Profits are down in China’s iron and steel industry, but carbon emissions aren’t

Business & Technology

Iron and steel production is dirty and energy intensive. Can the industry do its part to meet China’s carbon goals?

Photo by yasin hm.

Accounting for about 15% of China’s total carbon emissions, the iron and steel industry is one the country’s dirtiest businesses, and it’s grappling with low carbon transformation to accord with Beijing’s stated goals of reaching peak carbon use in 2030 and carbon neutrality in 2060.

However, the industry is grappling with serious challenges to reduce carbon emissions across the entire production chain, such as the continued use of high carbon emitting trucks and the renovation of outdated equipment.

The context — lowered profits: Amid the daunting challenge of reducing carbon emissions, while steel prices have been volatile but generally high, production costs have risen even faster and sales and profits have been low.

According to the China Iron and Steel Association, the average sales profit margin of steel companies in the first quarter was 3.69%, down 1.12 percentage points year-on-year. In the first quarter, revenues of China Iron and Steel Association member companies was 1.5 trillion yuan ($226.92 billion), a year-on-year decrease of 3.26%, and net profits were 55.3 billion yuan ($8.36 billion), a year-on-year decrease of 25.8%.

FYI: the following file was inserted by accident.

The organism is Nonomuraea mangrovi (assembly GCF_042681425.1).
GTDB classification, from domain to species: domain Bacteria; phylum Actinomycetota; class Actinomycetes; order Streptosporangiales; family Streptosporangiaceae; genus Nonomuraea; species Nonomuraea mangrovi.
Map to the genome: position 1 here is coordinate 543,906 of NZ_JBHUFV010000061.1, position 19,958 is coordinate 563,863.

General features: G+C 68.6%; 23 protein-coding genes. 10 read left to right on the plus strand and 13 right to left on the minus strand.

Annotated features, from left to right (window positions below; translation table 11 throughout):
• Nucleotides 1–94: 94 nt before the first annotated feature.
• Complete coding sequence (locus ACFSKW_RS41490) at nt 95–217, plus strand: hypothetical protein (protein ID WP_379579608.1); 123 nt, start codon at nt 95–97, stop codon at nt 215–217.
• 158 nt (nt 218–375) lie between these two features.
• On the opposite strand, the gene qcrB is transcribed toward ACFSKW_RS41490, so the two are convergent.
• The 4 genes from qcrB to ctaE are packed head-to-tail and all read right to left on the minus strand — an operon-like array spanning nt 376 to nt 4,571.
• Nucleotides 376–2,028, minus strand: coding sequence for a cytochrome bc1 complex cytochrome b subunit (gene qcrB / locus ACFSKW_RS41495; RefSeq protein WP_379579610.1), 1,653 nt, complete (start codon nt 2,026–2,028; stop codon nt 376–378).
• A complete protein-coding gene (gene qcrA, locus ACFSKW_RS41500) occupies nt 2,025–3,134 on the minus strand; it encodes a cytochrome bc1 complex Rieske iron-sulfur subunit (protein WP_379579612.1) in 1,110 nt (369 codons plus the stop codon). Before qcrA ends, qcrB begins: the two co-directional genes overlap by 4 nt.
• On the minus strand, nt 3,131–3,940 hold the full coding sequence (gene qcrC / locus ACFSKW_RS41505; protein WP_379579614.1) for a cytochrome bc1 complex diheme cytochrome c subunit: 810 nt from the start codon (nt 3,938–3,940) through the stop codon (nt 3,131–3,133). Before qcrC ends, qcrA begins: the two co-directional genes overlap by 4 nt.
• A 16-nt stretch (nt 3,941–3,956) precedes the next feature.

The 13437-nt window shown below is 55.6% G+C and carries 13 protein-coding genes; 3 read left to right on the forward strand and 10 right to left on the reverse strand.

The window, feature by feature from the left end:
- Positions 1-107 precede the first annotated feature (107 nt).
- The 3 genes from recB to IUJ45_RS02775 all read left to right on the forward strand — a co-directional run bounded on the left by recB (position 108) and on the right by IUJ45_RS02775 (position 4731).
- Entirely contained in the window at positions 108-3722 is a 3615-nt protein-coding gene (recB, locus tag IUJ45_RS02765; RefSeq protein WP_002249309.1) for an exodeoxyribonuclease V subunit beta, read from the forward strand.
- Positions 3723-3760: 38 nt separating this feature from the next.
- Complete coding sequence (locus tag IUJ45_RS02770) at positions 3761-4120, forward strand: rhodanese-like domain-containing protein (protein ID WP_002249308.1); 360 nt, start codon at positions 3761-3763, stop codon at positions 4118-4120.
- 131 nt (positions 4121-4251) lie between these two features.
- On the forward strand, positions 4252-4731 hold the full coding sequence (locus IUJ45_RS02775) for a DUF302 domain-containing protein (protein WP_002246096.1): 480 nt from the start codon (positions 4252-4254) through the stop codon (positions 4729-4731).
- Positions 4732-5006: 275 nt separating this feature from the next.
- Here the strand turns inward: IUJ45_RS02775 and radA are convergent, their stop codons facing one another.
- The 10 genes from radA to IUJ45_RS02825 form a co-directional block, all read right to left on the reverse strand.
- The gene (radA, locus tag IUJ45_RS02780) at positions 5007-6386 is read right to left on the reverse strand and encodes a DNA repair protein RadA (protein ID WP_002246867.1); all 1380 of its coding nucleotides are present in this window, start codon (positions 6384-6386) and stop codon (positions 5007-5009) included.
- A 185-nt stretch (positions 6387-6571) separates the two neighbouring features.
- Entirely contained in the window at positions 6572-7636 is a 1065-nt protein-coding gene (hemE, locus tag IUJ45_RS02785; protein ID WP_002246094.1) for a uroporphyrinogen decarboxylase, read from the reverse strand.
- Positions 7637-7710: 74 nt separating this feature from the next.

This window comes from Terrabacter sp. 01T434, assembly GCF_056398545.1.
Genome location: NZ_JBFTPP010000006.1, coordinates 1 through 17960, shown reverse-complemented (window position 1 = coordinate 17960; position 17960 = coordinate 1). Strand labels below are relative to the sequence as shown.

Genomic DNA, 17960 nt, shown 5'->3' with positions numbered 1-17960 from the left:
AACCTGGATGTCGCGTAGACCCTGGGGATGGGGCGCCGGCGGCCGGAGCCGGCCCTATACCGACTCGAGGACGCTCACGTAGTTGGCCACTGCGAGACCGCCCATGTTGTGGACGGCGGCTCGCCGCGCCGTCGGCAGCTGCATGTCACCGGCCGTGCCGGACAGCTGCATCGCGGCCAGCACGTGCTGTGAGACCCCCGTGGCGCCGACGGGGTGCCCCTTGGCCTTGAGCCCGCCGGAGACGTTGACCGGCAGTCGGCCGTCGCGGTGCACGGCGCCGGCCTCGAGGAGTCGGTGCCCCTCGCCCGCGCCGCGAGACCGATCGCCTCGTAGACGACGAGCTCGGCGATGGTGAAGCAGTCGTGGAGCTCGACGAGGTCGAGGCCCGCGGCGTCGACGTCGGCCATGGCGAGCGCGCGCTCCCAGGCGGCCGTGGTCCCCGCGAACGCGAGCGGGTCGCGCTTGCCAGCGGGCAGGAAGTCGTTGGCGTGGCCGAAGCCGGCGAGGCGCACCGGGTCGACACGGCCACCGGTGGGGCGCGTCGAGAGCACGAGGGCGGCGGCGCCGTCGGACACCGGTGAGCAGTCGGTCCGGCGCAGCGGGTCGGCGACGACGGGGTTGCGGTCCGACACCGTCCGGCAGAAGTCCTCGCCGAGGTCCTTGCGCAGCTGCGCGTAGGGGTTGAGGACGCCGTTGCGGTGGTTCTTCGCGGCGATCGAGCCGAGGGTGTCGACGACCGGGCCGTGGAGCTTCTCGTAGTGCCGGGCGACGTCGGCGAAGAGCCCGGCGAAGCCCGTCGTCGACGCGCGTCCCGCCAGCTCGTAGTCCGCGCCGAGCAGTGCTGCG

Logistics delays plagued the iron and steel industry in the first quarter, as did rising costs and a drop in exports: China’s cumulative exports of steel products in the first quarter fell by 25.5% year-on-year. According to the National Bureau of Statistics, domestic crude steel production in the first quarter was 243 million tons, down 10.5% year-on-year; pig iron production fell 11% year-on-year, and steel production fell 5.9% year-on-year.

The takeaway: It is highly unlikely that China’s iron and steel firms can meet Beijing’s “double carbon” goals and still make a profit without what the vice chairman of the China Iron and Steel Association today called “a comprehensive green revolution.” But who is going to pay for that as the economy tanks?

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